Find us on Facebook
Written by Andrea Useem; this was originally published at Religion Writer.
I’ve just finished watching FrontRunner, the new documentary from New View Films about Massouda Jalal, the only female candidate in Afghanistan’s 2004 elections. It’s hard, of course, to think about a woman running for president without immediately making comparisons to the current presidential race in the U.S. – it’s like a cartoon that needs a caption. But Jalal is no Hillary: She’s a political novice with no obvious constituent base, fighting a U.S.-backed incumbent, Hamid Karzai.
The scrappy, shoe-string nature of Jalal’s campaign is endearing; it seems like a major breakthrough when campaign volunteers receive boxes full of glossy campaign posters they can hand out in traffic and glue to walls around Kabul. As the only female candidate, she receives more Western media coverage than some of the 17 other candidates, but Karzai the incumbent “is” the TV news, quips Jalal, and the runner-up, Qanooni, seems able to buy his share of attention. Before the campaign begins, Jalal does not even have a private vehicle at her disposal.
But here’s the problem with being the underdog: staying the underdog. As we learn in the closing seconds of the film, Jalal finished sixth in the election, a kind of Afghan Bill Richardson — in other words, she didn’t come close to winning. In a clip that producer and director Virginia Williams includes in the film twice, and the second time as a closing peroration, Jalal says, with a childlike sense of determination, that she will continue to run for president no matter how many times she loses. Interestingly, the movie doesn’t focus much on Jalal’s actual success: being appointed Afghanistan’s Minister for Women’s Affairs in the new Karzai government (a position Richardson can only dream of.) Perhaps focusing on her appointment would be a recognition that Jalal has been politically pidgeon-holed in a way she herself did not want: that is, as a woman who champions women’s rights but is not equipped to lead a country.
While watching the movie, I felt torn. On the one hand, I wanted to see Jalal as a hero, because this is obviously the point of the movie: It is called FrontRunner not because Jalal came anywhere close to achieving that electoral status, but because she is or was a front runner in pushing for women’s political involvement in Afghanistan. Some Afghans obligingly step in front of the camera to deliver their odious and predictable opinion that Islam does not allow women to rule over men. (Jalal rebuts this idea in a radio broadcast, pointing out how women have led Muslim nations like Pakistan, Indonesia and Bangladesh — good points, but not the frontal assault needed to debunk the long-held scholarly view, based on an alleged saying of the Prophet Mohammed, that a country with a female leader cannot prosper. Jalal is stronger when calling to mind the military leadership of the Prophet’s wife Aisha.) Zalmay Khalilzad, then U.S. Ambassador to Afghanistan, chimes in with a neo-conservative view of the same issue, reporting that Afghanistan is probably “not ready” for a female candidate. (This statement takes on a darker shade as the movie progresses, and the film-makers hint at, but do not fully prove, that the U.S., through Khalilzad, works openly to secure Karzai’s reelection. Unfortunately, this allegation is left flapping the breeze; the Afghan-American translator/journalist/Jalal-supporter Halima Kazem is the closest the movie comes to having a reliable source or voice-over, but her 20-something cynicism and idealism lack authority.)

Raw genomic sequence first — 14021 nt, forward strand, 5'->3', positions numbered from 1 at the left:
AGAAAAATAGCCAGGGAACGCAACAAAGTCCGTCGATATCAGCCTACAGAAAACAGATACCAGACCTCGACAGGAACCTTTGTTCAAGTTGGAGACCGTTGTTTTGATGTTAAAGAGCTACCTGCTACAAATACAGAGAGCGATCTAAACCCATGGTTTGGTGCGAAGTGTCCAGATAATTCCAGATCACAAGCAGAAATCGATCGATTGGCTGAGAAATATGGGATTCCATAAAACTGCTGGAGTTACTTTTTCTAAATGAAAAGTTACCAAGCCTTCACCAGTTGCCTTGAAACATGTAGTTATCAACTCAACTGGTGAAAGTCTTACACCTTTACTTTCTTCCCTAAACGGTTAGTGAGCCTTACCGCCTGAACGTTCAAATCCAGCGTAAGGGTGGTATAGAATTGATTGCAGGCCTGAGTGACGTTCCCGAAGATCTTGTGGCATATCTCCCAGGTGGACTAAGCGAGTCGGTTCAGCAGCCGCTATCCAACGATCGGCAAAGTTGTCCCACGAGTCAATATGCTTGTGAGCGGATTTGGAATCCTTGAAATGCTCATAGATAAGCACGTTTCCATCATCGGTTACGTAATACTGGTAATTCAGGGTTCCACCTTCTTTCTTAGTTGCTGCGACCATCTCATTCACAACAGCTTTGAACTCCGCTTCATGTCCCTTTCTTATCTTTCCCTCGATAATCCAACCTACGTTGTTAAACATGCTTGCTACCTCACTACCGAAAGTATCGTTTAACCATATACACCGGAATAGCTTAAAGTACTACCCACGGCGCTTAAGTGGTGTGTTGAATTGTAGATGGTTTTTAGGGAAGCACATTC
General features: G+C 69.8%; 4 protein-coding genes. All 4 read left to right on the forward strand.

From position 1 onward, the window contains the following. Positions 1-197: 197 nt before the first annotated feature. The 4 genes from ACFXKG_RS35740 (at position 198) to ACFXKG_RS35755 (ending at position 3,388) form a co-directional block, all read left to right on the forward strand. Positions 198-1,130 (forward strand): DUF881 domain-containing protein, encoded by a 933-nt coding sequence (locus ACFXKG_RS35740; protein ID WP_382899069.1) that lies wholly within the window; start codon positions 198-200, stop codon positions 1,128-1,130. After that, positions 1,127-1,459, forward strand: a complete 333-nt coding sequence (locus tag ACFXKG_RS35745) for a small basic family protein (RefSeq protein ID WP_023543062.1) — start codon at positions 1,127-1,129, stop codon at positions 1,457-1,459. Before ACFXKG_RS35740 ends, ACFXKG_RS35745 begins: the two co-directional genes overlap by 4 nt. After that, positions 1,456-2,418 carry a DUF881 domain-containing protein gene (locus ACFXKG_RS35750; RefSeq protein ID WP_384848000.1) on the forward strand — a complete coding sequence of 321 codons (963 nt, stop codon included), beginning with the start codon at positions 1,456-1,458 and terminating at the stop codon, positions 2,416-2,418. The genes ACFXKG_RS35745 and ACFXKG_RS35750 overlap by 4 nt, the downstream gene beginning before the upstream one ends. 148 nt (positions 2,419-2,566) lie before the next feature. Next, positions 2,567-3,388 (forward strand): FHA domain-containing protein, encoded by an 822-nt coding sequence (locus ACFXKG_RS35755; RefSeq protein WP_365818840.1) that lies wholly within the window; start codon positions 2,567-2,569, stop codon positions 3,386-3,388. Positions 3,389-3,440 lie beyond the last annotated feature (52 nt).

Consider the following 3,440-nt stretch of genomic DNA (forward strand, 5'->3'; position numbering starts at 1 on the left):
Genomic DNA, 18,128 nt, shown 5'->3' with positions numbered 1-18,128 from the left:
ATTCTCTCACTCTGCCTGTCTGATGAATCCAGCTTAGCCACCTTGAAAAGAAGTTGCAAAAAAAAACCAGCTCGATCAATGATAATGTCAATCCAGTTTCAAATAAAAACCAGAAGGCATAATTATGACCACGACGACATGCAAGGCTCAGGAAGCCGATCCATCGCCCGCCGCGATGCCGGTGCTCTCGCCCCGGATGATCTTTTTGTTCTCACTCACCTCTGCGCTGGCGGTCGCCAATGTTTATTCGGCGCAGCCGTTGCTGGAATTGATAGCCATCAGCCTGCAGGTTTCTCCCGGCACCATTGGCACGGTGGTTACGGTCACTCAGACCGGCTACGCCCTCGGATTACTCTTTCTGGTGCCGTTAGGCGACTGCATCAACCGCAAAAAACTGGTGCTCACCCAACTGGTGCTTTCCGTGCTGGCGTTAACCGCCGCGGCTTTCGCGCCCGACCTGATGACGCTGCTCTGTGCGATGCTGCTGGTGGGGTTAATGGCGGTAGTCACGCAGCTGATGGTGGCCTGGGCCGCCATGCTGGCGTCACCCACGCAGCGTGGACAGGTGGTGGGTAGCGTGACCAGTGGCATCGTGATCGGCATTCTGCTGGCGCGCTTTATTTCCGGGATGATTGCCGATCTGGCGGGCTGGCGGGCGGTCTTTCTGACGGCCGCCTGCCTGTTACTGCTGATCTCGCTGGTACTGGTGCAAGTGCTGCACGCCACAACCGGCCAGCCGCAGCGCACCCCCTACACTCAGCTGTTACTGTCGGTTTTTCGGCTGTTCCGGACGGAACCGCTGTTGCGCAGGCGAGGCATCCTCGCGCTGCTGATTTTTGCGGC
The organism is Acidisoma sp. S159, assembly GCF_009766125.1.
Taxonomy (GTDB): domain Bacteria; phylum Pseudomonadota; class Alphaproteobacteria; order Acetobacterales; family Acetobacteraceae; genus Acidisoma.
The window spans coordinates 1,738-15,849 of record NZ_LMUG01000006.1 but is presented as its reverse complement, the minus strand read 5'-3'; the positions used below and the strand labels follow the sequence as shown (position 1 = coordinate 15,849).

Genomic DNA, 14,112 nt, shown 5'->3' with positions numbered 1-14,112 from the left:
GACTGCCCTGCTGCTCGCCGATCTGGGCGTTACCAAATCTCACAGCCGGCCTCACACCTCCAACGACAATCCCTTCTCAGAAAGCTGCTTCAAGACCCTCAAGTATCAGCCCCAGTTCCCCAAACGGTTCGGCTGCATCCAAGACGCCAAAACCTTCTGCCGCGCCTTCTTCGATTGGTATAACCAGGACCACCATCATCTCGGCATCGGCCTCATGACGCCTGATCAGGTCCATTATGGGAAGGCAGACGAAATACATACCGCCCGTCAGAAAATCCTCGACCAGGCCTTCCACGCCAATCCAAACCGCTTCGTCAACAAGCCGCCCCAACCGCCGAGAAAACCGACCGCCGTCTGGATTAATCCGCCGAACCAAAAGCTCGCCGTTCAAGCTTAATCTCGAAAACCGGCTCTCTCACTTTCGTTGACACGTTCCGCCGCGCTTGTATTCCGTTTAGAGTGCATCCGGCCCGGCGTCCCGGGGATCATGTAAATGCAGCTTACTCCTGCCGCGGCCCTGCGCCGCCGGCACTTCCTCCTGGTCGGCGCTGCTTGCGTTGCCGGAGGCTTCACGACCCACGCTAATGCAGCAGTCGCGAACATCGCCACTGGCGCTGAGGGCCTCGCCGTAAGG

So I want to see Jalal as a hero. But the first problem is I don’t know the first thing about her. It took me half the movie to realize, for example, that the kids running around her campaign office were her children and not her grandchildren, as I’d first assumed. How old is Jalal? Where did she learn to speak English? How did she manage to marry such an open-minded, supportive husband? How did she survive under the Taliban? Why is she choosing politics as the way to make a difference in Afghanistan now? These questions, strangely, are unanswered in the film.
The second problem is it’s hard to see what challenges Jalal faces aside from the regular difficulties of being a political unknown in a national election. I hate to say it, but every time the music got tense, I expected an assassination attempt. In fact, Afghanistan in 2004 was relatively secure. As mentioned, some Afghans seemed to reject the idea of a woman leader, but other embraced Jalal’s candidacy. While women leaders in Muslim nations around the world face difficulties — like the Pakistani minister shot dead last year, apparently by an extremist unhappy that she refused to wear a headscarf — it’s never quite clear what specific challenges Jalal must overcome as a woman.
Because of this lack of personal and political context around Jalal, I am left to simply take the director’s point of view at face value, that Jalal is a hero. I’m just left wondering why, if she is a hero, she wasn’t able to mount a more effective campaign (and I don’t believe that only the U.S. backing of Karzai is to blame.) At the end of the day, or movie, we want our heroes to win. Is Jalal a Shirley Chisholm for Afghanistan, ahead of her time, but a harbinger of things to come? Hopefully, yes. And she obviously has the drive and determination and spousal support to stay in the political game long term. In the meantime, however, Jalal and her supporters make take note of Hillary Clinton’s once or future frontrunner status: when you’re winning, being a woman no longer makes you a hero.
TO SEE THIS MOVIE: FrontRunner premiered in March in Miami, but hopefully it will be playing in Washington D.C. at the June SilverDocs festival, so you can judge it for yourself. In the meantime, you can get a taste for the movie by watching the trailer.